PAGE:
Meet Dwayne Schubert a kid from the coast who is sowing the seeds of success and growing his job into a career

Today our guest post comes from Dwayne Schubert who believes that life is too short to not have a career you don’t enjoy. So he has followed his heart, packed his car and undertook a degree in agricultural science that has led to a career in agronomy and focus on helping Australian cotton farmers continue to lead the world in high quality ethically produced cotton.

Rural achiever Like many young people who were lucky enough to be selected as an RAS Rural Achiever Dwayne Schubert is forging a successful and very enjoyable career in the agriculture sector he loves    

Here is Dwayne’s story  ……..

Growing up on the on the mid north coast just outside the small town of Mount George could not be any further from Gunnedah and the Liverpool plains. From a small farm that was kikuyu and rye grass pastures, 1200 mm annual rainfall and where the Pacific Ocean was only 40 minutes away, to arguably the best cropping dirt in Australia, as one of my colleagues here says “you can grow babies out on the plain”.


The Liverpool Plains a see of yellow with a canola crop in full flower

I didn’t think that I was going to be an agronomist from an early age; I was more interested in livestock production, a passion that I grew up with from my father and a dear friend Ted Young. But in getting animals to grow they have to eat and a understanding of crop and pasture production could go a long way to making the whole system a lot easier.

The realisation came to me whilst studying environmental science at the University of Newcastle that agriculture was where I wanted to be and that

life is too short to not have a crack at something you are passionate about.

so it was pack the car up and move to Wagga Wagga and Charles Sturt university to undertake a bachelor of Agricultural Science. This course and environment was a life changing experience, I meet people form all over Australia that all had a similar passion and came from a diversity of backgrounds.

Whilst at CSU I was given the opportunity to travel with 20 of my class mates to the Mekong delta in Vietnam, this experience highlighted just how important the role of agriculture plays in being able to sustain not only small regional communities but an entire country. Without agriculture they would not survive.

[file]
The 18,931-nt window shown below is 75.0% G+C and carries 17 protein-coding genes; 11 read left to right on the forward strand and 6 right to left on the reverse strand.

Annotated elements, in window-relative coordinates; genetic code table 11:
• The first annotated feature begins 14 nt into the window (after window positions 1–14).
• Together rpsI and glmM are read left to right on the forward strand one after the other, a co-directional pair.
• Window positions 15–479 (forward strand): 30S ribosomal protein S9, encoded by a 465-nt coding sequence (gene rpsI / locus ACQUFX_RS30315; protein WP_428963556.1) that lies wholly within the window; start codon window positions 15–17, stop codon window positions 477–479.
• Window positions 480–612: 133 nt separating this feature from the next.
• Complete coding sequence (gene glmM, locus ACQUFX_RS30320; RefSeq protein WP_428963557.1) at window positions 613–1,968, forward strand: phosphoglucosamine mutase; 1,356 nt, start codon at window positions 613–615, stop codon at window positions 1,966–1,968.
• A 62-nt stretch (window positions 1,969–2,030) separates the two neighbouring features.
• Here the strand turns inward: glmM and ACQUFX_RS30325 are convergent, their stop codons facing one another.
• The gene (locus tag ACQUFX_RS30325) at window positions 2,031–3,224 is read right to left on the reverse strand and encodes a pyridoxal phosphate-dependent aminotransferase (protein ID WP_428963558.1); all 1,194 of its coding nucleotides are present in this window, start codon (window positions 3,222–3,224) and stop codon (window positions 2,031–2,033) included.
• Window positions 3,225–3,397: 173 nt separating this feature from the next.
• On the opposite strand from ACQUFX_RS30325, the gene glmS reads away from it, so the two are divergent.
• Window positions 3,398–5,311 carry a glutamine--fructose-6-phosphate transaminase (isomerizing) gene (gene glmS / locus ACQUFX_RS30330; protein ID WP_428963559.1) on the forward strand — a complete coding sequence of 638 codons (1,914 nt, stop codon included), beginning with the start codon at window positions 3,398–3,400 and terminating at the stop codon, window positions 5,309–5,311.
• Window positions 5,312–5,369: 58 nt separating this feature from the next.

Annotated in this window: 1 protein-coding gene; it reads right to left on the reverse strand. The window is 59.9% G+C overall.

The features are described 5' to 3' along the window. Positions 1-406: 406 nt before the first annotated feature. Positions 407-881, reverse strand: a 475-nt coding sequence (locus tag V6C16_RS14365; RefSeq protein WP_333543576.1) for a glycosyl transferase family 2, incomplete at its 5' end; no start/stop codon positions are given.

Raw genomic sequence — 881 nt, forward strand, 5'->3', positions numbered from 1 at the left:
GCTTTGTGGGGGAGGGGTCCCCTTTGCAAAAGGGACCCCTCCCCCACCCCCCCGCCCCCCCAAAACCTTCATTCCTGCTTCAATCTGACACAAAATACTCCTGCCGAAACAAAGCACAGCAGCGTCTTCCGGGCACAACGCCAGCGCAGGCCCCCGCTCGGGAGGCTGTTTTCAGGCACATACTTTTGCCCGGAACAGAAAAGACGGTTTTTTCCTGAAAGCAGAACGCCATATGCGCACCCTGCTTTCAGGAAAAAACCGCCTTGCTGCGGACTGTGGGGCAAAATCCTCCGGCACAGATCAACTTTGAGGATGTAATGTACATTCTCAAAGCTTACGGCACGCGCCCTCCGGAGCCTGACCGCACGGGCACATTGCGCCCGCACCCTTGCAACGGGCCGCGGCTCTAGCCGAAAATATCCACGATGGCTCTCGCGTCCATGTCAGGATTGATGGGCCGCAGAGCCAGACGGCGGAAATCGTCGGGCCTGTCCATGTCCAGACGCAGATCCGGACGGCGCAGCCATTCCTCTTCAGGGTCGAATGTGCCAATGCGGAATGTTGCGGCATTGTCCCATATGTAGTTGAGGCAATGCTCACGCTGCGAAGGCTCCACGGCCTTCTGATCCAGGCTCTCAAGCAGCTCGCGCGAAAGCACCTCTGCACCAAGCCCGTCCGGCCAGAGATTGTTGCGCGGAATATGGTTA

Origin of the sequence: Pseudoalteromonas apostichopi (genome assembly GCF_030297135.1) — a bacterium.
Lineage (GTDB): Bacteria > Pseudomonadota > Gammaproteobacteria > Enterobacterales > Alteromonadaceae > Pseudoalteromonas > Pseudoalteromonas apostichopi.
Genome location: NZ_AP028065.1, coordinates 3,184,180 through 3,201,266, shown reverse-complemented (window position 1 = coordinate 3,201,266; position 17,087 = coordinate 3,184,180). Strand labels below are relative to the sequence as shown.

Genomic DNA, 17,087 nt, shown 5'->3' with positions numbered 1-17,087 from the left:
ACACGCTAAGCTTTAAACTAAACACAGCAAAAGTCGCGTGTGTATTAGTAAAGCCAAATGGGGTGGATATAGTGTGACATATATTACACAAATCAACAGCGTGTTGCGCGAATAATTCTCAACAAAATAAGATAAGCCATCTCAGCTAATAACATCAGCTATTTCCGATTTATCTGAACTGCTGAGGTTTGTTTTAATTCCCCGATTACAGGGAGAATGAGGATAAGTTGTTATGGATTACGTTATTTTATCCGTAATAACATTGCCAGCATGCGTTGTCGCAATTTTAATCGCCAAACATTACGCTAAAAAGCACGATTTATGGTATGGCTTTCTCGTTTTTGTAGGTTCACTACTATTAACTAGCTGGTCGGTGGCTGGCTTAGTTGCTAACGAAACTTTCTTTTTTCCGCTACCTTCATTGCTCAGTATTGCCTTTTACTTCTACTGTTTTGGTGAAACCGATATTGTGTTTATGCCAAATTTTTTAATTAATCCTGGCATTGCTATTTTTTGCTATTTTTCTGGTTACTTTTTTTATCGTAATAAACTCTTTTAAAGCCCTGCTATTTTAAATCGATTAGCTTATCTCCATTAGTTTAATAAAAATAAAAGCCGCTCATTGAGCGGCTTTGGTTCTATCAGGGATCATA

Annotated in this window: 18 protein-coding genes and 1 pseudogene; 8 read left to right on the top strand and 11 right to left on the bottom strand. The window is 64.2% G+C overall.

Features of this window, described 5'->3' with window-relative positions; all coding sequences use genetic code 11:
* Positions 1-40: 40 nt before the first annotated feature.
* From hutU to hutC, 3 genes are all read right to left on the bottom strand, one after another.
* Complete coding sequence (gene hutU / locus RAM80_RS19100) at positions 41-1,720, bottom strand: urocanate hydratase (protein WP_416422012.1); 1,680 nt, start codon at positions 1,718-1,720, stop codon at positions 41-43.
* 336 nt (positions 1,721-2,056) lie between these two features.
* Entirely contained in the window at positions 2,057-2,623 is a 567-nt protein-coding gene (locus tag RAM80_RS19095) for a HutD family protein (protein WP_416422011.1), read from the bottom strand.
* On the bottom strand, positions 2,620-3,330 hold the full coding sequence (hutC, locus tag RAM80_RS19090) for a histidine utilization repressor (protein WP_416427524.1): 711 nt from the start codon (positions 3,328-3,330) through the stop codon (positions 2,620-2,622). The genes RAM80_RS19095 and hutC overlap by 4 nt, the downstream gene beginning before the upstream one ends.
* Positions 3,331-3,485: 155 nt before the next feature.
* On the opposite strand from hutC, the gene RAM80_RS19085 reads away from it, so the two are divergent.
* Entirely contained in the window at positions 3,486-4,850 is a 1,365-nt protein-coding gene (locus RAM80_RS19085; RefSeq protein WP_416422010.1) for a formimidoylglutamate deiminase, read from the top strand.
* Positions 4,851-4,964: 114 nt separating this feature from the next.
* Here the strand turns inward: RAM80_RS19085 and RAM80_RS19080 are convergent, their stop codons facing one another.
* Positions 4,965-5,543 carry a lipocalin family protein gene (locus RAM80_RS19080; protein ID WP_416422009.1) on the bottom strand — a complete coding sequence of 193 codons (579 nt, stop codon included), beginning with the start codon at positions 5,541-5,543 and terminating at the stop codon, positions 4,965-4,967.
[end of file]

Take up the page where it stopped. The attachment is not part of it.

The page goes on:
In 2010 as a member of the winning CSU team we took part in the Grain Growers Australian University Crops Competition.

Dwayne Schubert

I was lucky enough to finish in the top 5 which led to 10 day study tour of the Canterbury Plains area in New Zealand. See story here.

This trip was the icing on the cake and the realisation that agronomy was definitely the career for me.

Studying Agriculture at university opened up seemingly endless doors, opportunities and experiences that I have no doubt would not have happened if not for the generosity and passion of the people in our industry.

I got my first role as an agronomist through the Landmark graduate program which is exactly as they claim a great opportunity “to turn a job into a career” and a great introduction to an industry that I was very excited to be a part of. I was placed at into the Gunnedah branch under the watchful eye of senior agronomists Aaron Goddard, Mark Goddard and Jim Hunt and it is from these gentlemen that I have learnt so many invaluable lessons and also where I was introduced to the cotton industry.

The past 3 summers have been spent planning, preparing and managing cotton crops for growers in our region of the upper Namoi, I couldn’t think of a better way to learn the ropes then to be put out in the paddock every day “caring “ for our growers cottons crops. our clients are some of the most intuitive, tech savvy, environmentally sustainable and productive growers in the country. I’ve learnt more off my growers then I could ever teach them. Every day is something new, every season is as exciting as it is challenging and the Australian farmers are more resilient than they ever take credit for.


Good soil and climate are just the foundations optimising cotton crop potential requires careful planning and attention to detail,


Cotton is sown in October

A.Mac dryland cotton 2012 pick (11)

There is not much more exciting than to see the fields of white at the end of the season knowing that you as the consultant have done your job and the growers are happy.

Glencoe cotton 2012 pick Lateral

Cotton Picker 

Cotton is picked from April to May

I am also passionate about sharing how rewarding my career is with the wider community. It concerns me that in a world where information sharing is often only the touch of a button away, sharing the stories of the people behind the clothes we wear and the food we eat is becoming a lost art.

I feel it is very important as part of our career journey to take every opportunity to develop the skills to effectively communicate to wider population and people outside of our industry that like cotton growers we can all strive to to be as productive and sustainable as we can be

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